Wednesday 6th Oct :- At Malaga Airport I picked up Peter and preceded to the Laguna de Fuentedepiedras to start our short break with 10,000+ Greater Flamingos!  Strangely we had a full complement of guests but the others were meeting us at the Complejo Los Pinos.  So Peter & I visited a couple of stops on the edge of this huge brackish lagoon and managed to find some very good birds including several Little Grebes, Great Crested Grebes, Grey Heron, lots of Shoveler and a few Mallard, 2 Marsh Harriers, Eurasian Kestrel, 4 Purple Gallinules, Moorhen, Coot, 2 Black tailed Godwits, single Lapwing, several Black winged Stilts, Lesser Black backed & Black headed Gulls.  The skies were full of hirundines with Barn Swallows being the most numerous, but also a few Sand Martins, Red rumped Swallows and Peter found a swift, which could well have been a Pallid Swift (very difficult to tell against the light).  We also found a couple of Southern Grey Shrikes, 10+ Yellow Wagtails, Zitting Cisticolas, Stonechats, Crested Lark plus a surprisingly late Pied Flycatcher.  A great start to the trip especially in the heat of the day and it was still very hot.  We continued on to Andujar with the journey being very quiet apart from a few Spotless Starlings en-route and a couple of Iberian Magpies as we got on to the Sierra de Andujar.  Late afternoon we arrived at the Complejo Los Pinos where Ramon the owner told us that Jill & Leonie had already got there and were in their rooms.  I sorted out the rest of our accommodation and went to meet the two ladies who had been enjoying a leisurely afternoon after their drive from Murcia.  While Peter & I were unpacking our gear we saw a few more Red-rumped Swallows amongst a larger flock of Barn Swallows and House Martins.  During this time the rest of the group arrived from Cordoba and it was great to see my very good friends Graham, Agi, Mike & Sue again after such a long time.  Keen to get out onto the reserve we agreed a meeting time and half an hour later we were driving through this fantastic landscape of natural Mediterranean forest. Whilst waiting for the minibus Graham found a Crested Tit and a few Iberian Magpies raucously called while moving through the Holm Oaks.  We drove straight through to the Rio Jandula site and stopped at the river watchpoint and stayed there until dusk. Although we didn’t see any Iberian Lynx we did get fabulous views of Red & Fallow Deer with the former well into rutting season and in full voice.  The birds were also fantastic with raptors including 2 adult and 1st year Golden Eagles, 4 distant Griffon Vultures and a female Sparrowhawk. We also briefly saw an Iberian Green Woodpecker, with Peter finding a Great Spotted Woodpecker, we watched a Kingfisher in the telescope, which was enjoyed by everyone as it fished in the river below us. Graham saw a Blackcap, a Grey Wagtail flew down the river, several Spotted Flycatchers hawked insects from their tree-top vantage points and a Spanish Terrapin was sat at the side of the river.  Near dusk we called time and drove slowly back to the accommodation in the hope of finding a Lynx at the side of the road. Once there we took a little time out to freshen up before meeting again at the hotel’s bar for pre-meal drinks.  It was a beautiful star-lit night and Jupiter was showing very well with its moons being clearly seen along with a few Common Pipistrelles flying around the buildings.  The evening meal was the usual feast with partridge pate, fresh tomatoes in olive oil & garlic and revuelto for starters followed by either Swordfish or thinly sliced Steak and then a dessert for those not already full, all washed down with copious amounts of red wine.  After the meal we returned to the rooms for a good night’s sleep and on the way back I found a few Moorish Geckos feeding on insects in the lamps.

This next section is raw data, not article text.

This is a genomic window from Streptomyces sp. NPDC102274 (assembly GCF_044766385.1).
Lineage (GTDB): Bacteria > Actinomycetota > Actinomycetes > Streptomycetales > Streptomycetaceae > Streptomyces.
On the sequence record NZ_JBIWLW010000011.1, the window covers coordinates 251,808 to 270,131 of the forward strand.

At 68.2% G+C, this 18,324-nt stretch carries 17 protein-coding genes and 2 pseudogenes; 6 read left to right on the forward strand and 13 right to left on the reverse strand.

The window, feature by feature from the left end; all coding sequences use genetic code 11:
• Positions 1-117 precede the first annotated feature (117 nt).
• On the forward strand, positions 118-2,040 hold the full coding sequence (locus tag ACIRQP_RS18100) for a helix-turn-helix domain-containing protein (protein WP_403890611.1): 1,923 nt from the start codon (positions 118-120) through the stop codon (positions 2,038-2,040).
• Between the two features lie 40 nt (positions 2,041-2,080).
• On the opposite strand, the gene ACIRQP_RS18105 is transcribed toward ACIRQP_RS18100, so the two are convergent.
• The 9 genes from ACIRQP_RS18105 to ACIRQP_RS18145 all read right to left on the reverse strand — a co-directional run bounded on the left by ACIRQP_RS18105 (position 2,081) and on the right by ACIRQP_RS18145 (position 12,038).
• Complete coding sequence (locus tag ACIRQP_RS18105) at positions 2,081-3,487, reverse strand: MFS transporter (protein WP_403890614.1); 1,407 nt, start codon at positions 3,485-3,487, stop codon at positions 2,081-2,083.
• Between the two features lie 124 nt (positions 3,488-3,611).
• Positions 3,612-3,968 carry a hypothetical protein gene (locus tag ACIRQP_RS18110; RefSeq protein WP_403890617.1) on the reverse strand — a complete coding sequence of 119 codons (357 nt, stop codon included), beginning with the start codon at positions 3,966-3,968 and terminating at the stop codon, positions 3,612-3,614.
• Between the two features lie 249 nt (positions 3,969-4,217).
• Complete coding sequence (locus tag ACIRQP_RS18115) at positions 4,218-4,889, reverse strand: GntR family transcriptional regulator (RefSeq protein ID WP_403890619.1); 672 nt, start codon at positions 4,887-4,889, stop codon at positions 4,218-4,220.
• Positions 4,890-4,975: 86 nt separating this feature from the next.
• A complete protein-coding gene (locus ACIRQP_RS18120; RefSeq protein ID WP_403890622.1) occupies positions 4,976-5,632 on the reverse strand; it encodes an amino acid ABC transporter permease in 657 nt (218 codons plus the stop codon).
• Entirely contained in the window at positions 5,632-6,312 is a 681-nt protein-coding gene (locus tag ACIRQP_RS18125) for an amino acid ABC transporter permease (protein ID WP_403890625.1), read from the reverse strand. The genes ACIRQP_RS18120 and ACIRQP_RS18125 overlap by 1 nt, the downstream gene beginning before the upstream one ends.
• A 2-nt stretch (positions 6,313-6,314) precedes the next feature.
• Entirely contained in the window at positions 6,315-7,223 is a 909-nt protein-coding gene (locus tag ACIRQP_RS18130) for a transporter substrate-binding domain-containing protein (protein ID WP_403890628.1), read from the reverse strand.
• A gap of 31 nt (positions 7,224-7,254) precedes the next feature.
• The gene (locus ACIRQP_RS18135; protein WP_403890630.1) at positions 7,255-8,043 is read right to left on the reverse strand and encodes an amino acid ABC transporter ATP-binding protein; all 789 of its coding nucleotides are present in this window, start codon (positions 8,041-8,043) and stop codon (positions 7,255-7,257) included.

Thursday 7th Oct :- It wasn’t the best of starts to our first day as the hotel wasn’t open for breakfast at the designated time, but Graham had heard the Tawny Owl in the night so at least we managed to add a new species to the list!  Eventually we got our breakfast and everyone was brilliant by getting through it and ready for leaving in good time – off we drove to Los Escoriales and beyond to the watchpoint at La Lancha.  The journey produced the usual brilliant views of Red & Fallow Deer plus a few Rabbits, which kept Peter happy.  At the watchpoint we joined the small group of Spanish observers and scanned the area only finding a few Iberian Magpies, Spotless Starlings, Red legged Partridge and Chaffinches.  Then after just 20 minutes Graham uttered the immortal words “Jules – on the road – Lynx” and sure enough there he was laying on the edge of the road in full view.  A mild panic ensued as we got the group on to it through my telescope but unfortunately it got up and walked into the undergrowth out of sight.  Peter hadn’t seen it but thankfully were it had gone meant there was a good chance it would reappear somewhere.  So for about 10 minutes we waited patiently before I re-found across the gully near another track.  We only managed to watch it again for a couple of minutes but it was amazing in the morning light and Peter managed to get some reasonable photos even at that distance.  It disappeared again and we waited for it to reappear but sadly it never did despite constant observation for most of the morning – however it had been an incredible sighting and fabulous for Leonie on her birthday.  The rest of the morning was spent in the area looking at birds and getting looks at Crested, Long tailed, Great & Blue Tits, Sardinian & Dartford Warblers, Blackbird and Woodpigeons.  Around 11am on this now warm morning the raptors started to thermal and we saw several Griffons and a couple of Black Vultures take to the skies.  Near midday we were getting restless so I suggested a walk down the hill to the mirador and picnic site, which was well received.  This proved to be a good move as we got great views of an adult Spanish Imperial Eagle, distant views of a Golden Eagle with lots more vultures, a Sparrowhawk, Kestrel, Iberian Green Woodpecker, Spotted Flycatcher , a singing Woodlark and Leonie was lucky enough to find a 1st winter Pied Flycatcher.  After a few minutes at the mirador I volunteered to go back for the minibus, so set off back up the hill where I met up with Peter who was still looking for the Lynx.  Whilst chatting with him we had a immature Spanish Imperial Eagle go over, which was marvellous and he then found a Rock Bunting sat in a tree.  I collected the minibus and returned to pick everyone up before heading back to the Complejos Los Pinos.  On the way back we stopped to watch the ‘fighting bulls’ that were having a dust-up right next to the road.  Back at the hotel we immediately headed into the bar for our bocadillo lunch with cold drinks before going for a siesta until the late afternoon.